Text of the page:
Supreme Ambition Ministries

To Know Christ and to Make Him Known – Philippians 3:10


An Impossible Dream

spain.jpgDid I mention that Kathi and I have wonderful Children and grandchildren?  Yeah!  I thought I did.  It is seldom overkill to mention something a few times, especially when one is speaking fact.  One proof among many was when our daughter, Stacye, and her husband, Fernando, took us to Spain.  You see, Fernando is from Spain.  He came to the United States as an exchange student his junior year in high school.  He played basketball and played for the state championship in West Virginia.  Later, Marshall University gave him a scholarship and he stayed in the States to go to school.  It was while he attended Marshall that Stacye met him.  They married a few years later and, have given us two wonderfully, spirited young boys of whom we are very proud.

Periodically, Fernando goes to Spain to visit his parents, sister, and brother.  A few years ago he invited Kathi and me to go along.  It had been a dream of Kathi’s, since she was in high school, to see Spain with a native.  Kathi majored in Spanish in College, and has retained a deep love for the country to this day.  We had hoped to use some inheritance to finance the trip, but circumstances were such that we could not.  One day in the spring of 2003 I spoke with Stacye on the phone and told her we would not be able to go.  I assured her, when the money was available we would put some back for the trip.  She was disappointed, but very understanding.  In just a few hours she called back and said she had spoken to Fernando.  He said, “Stacye, the only way your parents aren’t going to Spain with us is if the Lord tells your Dad not to go.”  He continued, “I had intended to pay for everything anyway.”  How excited do you think we were?  From the time Kathi was 16 years old she had an ‘impossible dream’ to go to see Spain with a native.  How just like Jesus it was to allow her to see this beloved land with a beloved Native, our son-in-law.  A bonus for us was that we were not to be merely tourists, but rather, guests of Fernando’s family in their home about an hour and a half north of Madrid in the little village of Pozaldez (400 people). (Below is the train station in Pozaldez). train-pozaldez.jpg Fernando’s father is the mayor, and we got to see his installation service.  Spain is a beautiful country with a rich history in culture, arts, religion, and culinary delights.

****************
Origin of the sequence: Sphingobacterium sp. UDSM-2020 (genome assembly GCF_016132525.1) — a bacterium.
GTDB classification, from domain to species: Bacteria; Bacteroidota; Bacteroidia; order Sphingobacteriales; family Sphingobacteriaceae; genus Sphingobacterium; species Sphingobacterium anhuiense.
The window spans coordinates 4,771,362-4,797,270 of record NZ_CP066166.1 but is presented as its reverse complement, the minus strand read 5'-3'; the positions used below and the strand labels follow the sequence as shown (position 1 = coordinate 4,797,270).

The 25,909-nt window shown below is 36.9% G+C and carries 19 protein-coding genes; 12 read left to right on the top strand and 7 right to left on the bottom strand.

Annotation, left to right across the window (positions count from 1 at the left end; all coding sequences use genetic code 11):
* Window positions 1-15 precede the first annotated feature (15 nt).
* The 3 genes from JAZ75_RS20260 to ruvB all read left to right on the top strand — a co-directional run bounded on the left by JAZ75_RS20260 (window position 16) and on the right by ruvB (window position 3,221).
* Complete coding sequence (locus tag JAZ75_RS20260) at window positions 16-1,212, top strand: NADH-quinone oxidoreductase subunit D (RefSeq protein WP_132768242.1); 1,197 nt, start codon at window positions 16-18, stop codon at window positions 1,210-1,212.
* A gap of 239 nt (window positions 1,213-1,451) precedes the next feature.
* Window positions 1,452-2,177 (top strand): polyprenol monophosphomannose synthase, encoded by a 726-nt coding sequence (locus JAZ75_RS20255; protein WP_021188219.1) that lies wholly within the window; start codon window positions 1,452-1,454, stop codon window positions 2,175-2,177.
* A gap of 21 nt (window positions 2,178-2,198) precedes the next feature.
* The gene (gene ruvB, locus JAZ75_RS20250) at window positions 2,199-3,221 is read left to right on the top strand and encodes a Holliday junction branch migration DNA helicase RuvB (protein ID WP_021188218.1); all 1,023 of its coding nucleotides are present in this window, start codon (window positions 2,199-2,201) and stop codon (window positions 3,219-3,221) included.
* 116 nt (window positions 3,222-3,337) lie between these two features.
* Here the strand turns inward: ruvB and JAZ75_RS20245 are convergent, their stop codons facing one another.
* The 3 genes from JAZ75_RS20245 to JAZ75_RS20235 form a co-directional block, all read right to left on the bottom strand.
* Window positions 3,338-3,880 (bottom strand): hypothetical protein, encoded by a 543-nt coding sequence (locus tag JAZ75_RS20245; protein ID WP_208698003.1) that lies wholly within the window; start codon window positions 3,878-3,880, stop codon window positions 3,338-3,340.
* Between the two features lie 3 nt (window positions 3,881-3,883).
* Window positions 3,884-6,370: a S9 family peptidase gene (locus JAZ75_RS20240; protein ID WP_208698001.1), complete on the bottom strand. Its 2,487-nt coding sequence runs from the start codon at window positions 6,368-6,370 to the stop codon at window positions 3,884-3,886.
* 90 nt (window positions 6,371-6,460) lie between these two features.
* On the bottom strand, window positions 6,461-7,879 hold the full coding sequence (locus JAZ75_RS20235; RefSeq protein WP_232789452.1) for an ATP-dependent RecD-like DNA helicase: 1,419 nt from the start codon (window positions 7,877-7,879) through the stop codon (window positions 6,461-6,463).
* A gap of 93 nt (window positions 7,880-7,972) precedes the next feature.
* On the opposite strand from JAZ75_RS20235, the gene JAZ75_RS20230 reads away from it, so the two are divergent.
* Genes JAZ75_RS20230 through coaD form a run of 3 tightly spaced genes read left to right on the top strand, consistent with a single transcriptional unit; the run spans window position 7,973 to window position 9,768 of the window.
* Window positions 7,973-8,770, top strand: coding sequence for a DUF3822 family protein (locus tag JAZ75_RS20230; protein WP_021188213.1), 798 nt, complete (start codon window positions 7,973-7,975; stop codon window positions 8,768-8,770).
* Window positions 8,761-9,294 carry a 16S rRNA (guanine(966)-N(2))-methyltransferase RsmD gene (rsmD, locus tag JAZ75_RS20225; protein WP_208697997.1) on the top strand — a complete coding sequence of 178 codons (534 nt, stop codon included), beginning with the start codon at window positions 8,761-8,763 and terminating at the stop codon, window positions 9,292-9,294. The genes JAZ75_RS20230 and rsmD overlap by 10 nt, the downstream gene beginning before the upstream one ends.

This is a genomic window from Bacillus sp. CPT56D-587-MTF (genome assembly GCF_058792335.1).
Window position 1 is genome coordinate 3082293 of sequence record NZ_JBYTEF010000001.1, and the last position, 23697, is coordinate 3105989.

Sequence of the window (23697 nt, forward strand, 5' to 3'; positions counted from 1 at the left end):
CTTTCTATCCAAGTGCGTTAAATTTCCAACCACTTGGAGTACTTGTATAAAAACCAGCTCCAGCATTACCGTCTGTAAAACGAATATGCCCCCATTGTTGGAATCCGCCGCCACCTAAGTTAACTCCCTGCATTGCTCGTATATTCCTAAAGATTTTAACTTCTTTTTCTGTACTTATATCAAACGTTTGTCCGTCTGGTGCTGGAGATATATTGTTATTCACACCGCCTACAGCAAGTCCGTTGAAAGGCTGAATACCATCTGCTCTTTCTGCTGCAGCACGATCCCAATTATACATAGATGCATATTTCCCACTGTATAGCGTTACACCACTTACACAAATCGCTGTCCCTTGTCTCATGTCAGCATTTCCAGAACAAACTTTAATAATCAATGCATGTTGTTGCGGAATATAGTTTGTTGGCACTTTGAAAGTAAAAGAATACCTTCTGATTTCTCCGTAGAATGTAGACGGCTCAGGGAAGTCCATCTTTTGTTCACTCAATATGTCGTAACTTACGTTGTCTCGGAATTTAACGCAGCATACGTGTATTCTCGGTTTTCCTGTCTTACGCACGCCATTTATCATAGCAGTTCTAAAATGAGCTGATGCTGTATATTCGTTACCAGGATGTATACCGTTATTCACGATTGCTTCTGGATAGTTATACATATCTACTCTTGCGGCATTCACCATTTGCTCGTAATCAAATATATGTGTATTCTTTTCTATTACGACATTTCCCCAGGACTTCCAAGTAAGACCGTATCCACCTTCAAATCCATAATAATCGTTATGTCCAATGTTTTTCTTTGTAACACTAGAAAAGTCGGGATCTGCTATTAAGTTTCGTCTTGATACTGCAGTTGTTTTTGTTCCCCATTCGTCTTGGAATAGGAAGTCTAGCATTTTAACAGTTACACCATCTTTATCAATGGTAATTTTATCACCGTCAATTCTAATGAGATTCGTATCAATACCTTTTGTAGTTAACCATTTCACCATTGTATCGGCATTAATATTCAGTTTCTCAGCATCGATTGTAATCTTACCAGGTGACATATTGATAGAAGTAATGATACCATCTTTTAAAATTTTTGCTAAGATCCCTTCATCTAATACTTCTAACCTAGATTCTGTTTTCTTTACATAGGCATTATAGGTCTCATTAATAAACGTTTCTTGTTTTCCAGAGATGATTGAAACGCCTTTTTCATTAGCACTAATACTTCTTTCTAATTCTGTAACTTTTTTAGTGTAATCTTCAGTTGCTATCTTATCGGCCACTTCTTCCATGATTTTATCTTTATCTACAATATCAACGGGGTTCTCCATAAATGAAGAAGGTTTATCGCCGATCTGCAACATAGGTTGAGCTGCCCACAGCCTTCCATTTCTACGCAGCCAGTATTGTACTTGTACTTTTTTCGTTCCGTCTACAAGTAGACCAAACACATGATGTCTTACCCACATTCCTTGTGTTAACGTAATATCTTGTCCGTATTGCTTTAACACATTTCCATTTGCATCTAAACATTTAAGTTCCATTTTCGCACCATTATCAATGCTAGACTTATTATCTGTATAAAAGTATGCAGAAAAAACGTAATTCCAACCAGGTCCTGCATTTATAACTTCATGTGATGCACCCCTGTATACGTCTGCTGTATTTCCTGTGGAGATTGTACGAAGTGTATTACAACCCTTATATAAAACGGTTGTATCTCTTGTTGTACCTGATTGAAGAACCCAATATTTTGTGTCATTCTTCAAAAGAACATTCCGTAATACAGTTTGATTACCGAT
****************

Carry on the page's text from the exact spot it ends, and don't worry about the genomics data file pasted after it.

It seemed there was a castle on nearly every hill.  Seriously, almost everywhere we looked there were reminders of ages long ago.  From ancient ruins, outdoor markets and cafes, to walled cities, evidence of civilizations from the past rose from the fertile plains and virtually begged to be explored.  Fortunately, we had a few days to skim the surface of this precious adventure.  Interestingly, some of the most enduring memories for me were the smells and sounds.  One day a shepherd and his sheep wandered by our home (Kathi loves sheep, and she squealed as we ran outside and struck up a conversation with the Shepherd).  All the while we were being kept at bay by a very protective Border collie.  Walking the quaint, old, brick streets, and hearing the echoes of voices along the narrow corridors of the hamlets and villages caused me to pause and wonder, if I might have heard the ‘clacking’ of horses’ hoofs as a Roman platoon made its way toward me.  Perhaps the most delightful of all were the many unique aromas that stirred our senses as we passed by the outdoor cafes and bakeries.

As you can see, I can have quite an imagination.  That might be expected, since I think I have a little Don Quiote in my blood.  For those of you who don’t know, Don Quote is the valiant fighter of windmills from the great classic by the same name, and written by Miguel Cervantes.  The story was made into the long-running Broadway musical, “The Man of La Mancha”.  The song made famous by that musical is “The Impossible Dream”.  Kathi and I had that song at our wedding.  I keep the lyrics taped inside the front flap of my Bible. don-quiote.jpg

To dream the impossible dream, to fight the unbeatable foe,

To bear with unbearable sorrow, to run where the brave dare not go,

To right the unrightable wrong, to love pure and chaste from afar,

to try when your arms are too weary to reach the unreachable star.


This is my quest to follow that star, no matter how hopeless, no matter how far.

To fight for the right without question or pause, to be willing to march into hell for a heavenly cause.

And I know if I’ll only be true to this glorious quest, that my heart will lie peaceful and calm, when I’m laid to my rest.

And the world will be better for this, that one man scorned and covered with scars,

Still strove with his last ounce of courage, to reach the unreachable stars.